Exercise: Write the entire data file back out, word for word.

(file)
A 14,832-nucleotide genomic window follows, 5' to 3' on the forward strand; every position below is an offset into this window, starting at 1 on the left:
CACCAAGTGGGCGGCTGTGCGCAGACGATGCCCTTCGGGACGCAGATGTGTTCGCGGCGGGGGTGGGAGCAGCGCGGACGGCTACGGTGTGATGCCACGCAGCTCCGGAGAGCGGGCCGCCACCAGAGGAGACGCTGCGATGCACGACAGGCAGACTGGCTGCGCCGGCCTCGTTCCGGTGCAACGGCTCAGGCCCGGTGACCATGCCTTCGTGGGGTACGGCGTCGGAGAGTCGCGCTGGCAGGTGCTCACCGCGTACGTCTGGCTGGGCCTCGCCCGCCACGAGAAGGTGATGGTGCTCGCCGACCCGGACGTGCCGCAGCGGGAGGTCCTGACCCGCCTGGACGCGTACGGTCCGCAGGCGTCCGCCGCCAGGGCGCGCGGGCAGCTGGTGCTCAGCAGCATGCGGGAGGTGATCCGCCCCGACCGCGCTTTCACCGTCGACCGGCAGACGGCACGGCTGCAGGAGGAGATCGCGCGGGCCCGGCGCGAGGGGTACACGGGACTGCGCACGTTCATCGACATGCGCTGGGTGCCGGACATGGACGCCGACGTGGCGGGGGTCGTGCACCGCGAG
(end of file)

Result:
A 14,832-nucleotide genomic window follows, 5' to 3' on the forward strand; every position below is an offset into this window, starting at 1 on the left:
CACCAAGTGGGCGGCTGTGCGCAGACGATGCCCTTCGGGACGCAGATGTGTTCGCGGCGGGGGTGGGAGCAGCGCGGACGGCTACGGTGTGATGCCACGCAGCTCCGGAGAGCGGGCCGCCACCAGAGGAGACGCTGCGATGCACGACAGGCAGACTGGCTGCGCCGGCCTCGTTCCGGTGCAACGGCTCAGGCCCGGTGACCATGCCTTCGTGGGGTACGGCGTCGGAGAGTCGCGCTGGCAGGTGCTCACCGCGTACGTCTGGCTGGGCCTCGCCCGCCACGAGAAGGTGATGGTGCTCGCCGACCCGGACGTGCCGCAGCGGGAGGTCCTGACCCGCCTGGACGCGTACGGTCCGCAGGCGTCCGCCGCCAGGGCGCGCGGGCAGCTGGTGCTCAGCAGCATGCGGGAGGTGATCCGCCCCGACCGCGCTTTCACCGTCGACCGGCAGACGGCACGGCTGCAGGAGGAGATCGCGCGGGCCCGGCGCGAGGGGTACACGGGACTGCGCACGTTCATCGACATGCGCTGGGTGCCGGACATGGACGCCGACGTGGCGGGGGTCGTGCACCGCGAG